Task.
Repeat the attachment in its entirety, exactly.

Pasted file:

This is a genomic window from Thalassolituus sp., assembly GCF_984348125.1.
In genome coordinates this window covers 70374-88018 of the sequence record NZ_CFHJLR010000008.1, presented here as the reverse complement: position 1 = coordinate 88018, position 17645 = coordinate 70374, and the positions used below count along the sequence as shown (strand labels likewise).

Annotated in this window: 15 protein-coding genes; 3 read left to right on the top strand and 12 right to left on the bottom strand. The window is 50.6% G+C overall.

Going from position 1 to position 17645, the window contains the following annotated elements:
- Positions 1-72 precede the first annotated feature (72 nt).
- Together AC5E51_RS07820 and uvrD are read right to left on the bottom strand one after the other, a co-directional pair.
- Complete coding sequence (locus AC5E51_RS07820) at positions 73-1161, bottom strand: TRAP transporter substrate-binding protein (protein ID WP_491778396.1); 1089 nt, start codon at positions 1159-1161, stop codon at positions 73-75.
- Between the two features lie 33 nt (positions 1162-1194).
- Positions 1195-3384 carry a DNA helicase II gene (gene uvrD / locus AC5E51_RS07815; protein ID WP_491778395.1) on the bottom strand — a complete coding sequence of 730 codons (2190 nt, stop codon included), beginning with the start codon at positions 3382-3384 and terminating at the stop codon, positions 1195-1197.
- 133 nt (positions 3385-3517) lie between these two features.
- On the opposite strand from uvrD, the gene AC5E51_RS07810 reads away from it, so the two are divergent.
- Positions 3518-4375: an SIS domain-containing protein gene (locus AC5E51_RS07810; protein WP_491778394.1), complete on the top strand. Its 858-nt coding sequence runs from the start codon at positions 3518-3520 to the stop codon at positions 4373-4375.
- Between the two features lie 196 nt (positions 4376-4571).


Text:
This is a genomic window from Thalassolituus sp., assembly GCF_984348125.1.
In genome coordinates this window covers 70374-88018 of the sequence record NZ_CFHJLR010000008.1, presented here as the reverse complement: position 1 = coordinate 88018, position 17645 = coordinate 70374, and the positions used below count along the sequence as shown (strand labels likewise).

Annotated in this window: 15 protein-coding genes; 3 read left to right on the top strand and 12 right to left on the bottom strand. The window is 50.6% G+C overall.

Going from position 1 to position 17645, the window contains the following annotated elements:
- Positions 1-72 precede the first annotated feature (72 nt).
- Together AC5E51_RS07820 and uvrD are read right to left on the bottom strand one after the other, a co-directional pair.
- Complete coding sequence (locus AC5E51_RS07820) at positions 73-1161, bottom strand: TRAP transporter substrate-binding protein (protein ID WP_491778396.1); 1089 nt, start codon at positions 1159-1161, stop codon at positions 73-75.
- Between the two features lie 33 nt (positions 1162-1194).
- Positions 1195-3384 carry a DNA helicase II gene (gene uvrD / locus AC5E51_RS07815; protein ID WP_491778395.1) on the bottom strand — a complete coding sequence of 730 codons (2190 nt, stop codon included), beginning with the start codon at positions 3382-3384 and terminating at the stop codon, positions 1195-1197.
- 133 nt (positions 3385-3517) lie between these two features.
- On the opposite strand from uvrD, the gene AC5E51_RS07810 reads away from it, so the two are divergent.
- Positions 3518-4375: an SIS domain-containing protein gene (locus AC5E51_RS07810; protein WP_491778394.1), complete on the top strand. Its 858-nt coding sequence runs from the start codon at positions 3518-3520 to the stop codon at positions 4373-4375.
- Between the two features lie 196 nt (positions 4376-4571).